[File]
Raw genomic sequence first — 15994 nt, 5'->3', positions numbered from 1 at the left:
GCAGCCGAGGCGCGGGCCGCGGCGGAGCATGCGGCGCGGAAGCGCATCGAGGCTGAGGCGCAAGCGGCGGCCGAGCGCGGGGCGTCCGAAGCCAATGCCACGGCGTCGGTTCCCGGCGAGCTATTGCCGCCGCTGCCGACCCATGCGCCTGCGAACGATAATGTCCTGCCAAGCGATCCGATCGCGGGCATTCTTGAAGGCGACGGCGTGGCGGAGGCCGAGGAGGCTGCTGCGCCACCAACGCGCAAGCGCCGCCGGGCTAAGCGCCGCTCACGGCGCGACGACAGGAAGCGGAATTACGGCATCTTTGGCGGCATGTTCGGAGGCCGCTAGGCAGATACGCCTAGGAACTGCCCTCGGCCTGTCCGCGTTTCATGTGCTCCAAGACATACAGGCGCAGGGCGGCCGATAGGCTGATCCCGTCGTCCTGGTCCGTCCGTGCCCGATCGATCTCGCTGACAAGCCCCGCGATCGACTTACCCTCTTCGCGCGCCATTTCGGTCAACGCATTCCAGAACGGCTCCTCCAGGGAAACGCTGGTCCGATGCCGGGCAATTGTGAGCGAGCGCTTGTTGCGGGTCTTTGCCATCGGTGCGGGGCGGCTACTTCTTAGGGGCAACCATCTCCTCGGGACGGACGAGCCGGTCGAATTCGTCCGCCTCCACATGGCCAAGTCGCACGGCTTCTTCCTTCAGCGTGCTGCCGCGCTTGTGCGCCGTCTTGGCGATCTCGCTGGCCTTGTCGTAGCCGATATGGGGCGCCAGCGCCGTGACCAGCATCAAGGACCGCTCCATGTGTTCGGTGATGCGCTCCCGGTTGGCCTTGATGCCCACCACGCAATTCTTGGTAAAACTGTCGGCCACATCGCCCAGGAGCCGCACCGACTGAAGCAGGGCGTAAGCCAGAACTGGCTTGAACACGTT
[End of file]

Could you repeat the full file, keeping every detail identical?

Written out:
Raw genomic sequence first — 15994 nt, 5'->3', positions numbered from 1 at the left:
GCAGCCGAGGCGCGGGCCGCGGCGGAGCATGCGGCGCGGAAGCGCATCGAGGCTGAGGCGCAAGCGGCGGCCGAGCGCGGGGCGTCCGAAGCCAATGCCACGGCGTCGGTTCCCGGCGAGCTATTGCCGCCGCTGCCGACCCATGCGCCTGCGAACGATAATGTCCTGCCAAGCGATCCGATCGCGGGCATTCTTGAAGGCGACGGCGTGGCGGAGGCCGAGGAGGCTGCTGCGCCACCAACGCGCAAGCGCCGCCGGGCTAAGCGCCGCTCACGGCGCGACGACAGGAAGCGGAATTACGGCATCTTTGGCGGCATGTTCGGAGGCCGCTAGGCAGATACGCCTAGGAACTGCCCTCGGCCTGTCCGCGTTTCATGTGCTCCAAGACATACAGGCGCAGGGCGGCCGATAGGCTGATCCCGTCGTCCTGGTCCGTCCGTGCCCGATCGATCTCGCTGACAAGCCCCGCGATCGACTTACCCTCTTCGCGCGCCATTTCGGTCAACGCATTCCAGAACGGCTCCTCCAGGGAAACGCTGGTCCGATGCCGGGCAATTGTGAGCGAGCGCTTGTTGCGGGTCTTTGCCATCGGTGCGGGGCGGCTACTTCTTAGGGGCAACCATCTCCTCGGGACGGACGAGCCGGTCGAATTCGTCCGCCTCCACATGGCCAAGTCGCACGGCTTCTTCCTTCAGCGTGCTGCCGCGCTTGTGCGCCGTCTTGGCGATCTCGCTGGCCTTGTCGTAGCCGATATGGGGCGCCAGCGCCGTGACCAGCATCAAGGACCGCTCCATGTGTTCGGTGATGCGCTCCCGGTTGGCCTTGATGCCCACCACGCAATTCTTGGTAAAACTGTCGGCCACATCGCCCAGGAGCCGCACCGACTGAAGCAGGGCGTAAGCCAGAACTGGCTTGAACACGTT